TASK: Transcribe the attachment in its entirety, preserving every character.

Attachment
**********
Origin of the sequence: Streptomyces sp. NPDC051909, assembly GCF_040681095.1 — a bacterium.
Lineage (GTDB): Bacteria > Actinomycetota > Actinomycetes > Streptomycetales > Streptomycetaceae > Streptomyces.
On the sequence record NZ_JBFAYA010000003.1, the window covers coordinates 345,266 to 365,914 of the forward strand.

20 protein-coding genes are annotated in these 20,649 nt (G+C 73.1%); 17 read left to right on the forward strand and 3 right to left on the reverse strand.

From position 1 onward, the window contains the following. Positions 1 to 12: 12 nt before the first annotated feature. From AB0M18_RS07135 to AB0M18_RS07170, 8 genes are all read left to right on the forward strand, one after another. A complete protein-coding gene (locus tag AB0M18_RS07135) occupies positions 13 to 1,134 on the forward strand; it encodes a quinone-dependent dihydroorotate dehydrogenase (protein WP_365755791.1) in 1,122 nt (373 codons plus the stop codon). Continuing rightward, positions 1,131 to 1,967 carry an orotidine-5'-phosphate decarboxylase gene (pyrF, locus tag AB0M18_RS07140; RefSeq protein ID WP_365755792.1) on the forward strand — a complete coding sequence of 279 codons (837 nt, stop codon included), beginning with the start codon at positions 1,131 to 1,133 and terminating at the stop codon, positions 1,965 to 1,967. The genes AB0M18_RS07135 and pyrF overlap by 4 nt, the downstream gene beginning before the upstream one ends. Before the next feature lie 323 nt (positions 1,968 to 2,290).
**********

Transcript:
Origin of the sequence: Streptomyces sp. NPDC051909, assembly GCF_040681095.1 — a bacterium.
Lineage (GTDB): Bacteria > Actinomycetota > Actinomycetes > Streptomycetales > Streptomycetaceae > Streptomyces.
On the sequence record NZ_JBFAYA010000003.1, the window covers coordinates 345,266 to 365,914 of the forward strand.

20 protein-coding genes are annotated in these 20,649 nt (G+C 73.1%); 17 read left to right on the forward strand and 3 right to left on the reverse strand.

From position 1 onward, the window contains the following. Positions 1 to 12: 12 nt before the first annotated feature. From AB0M18_RS07135 to AB0M18_RS07170, 8 genes are all read left to right on the forward strand, one after another. A complete protein-coding gene (locus tag AB0M18_RS07135) occupies positions 13 to 1,134 on the forward strand; it encodes a quinone-dependent dihydroorotate dehydrogenase (protein WP_365755791.1) in 1,122 nt (373 codons plus the stop codon). Continuing rightward, positions 1,131 to 1,967 carry an orotidine-5'-phosphate decarboxylase gene (pyrF, locus tag AB0M18_RS07140; RefSeq protein ID WP_365755792.1) on the forward strand — a complete coding sequence of 279 codons (837 nt, stop codon included), beginning with the start codon at positions 1,131 to 1,133 and terminating at the stop codon, positions 1,965 to 1,967. The genes AB0M18_RS07135 and pyrF overlap by 4 nt, the downstream gene beginning before the upstream one ends. Before the next feature lie 323 nt (positions 1,968 to 2,290).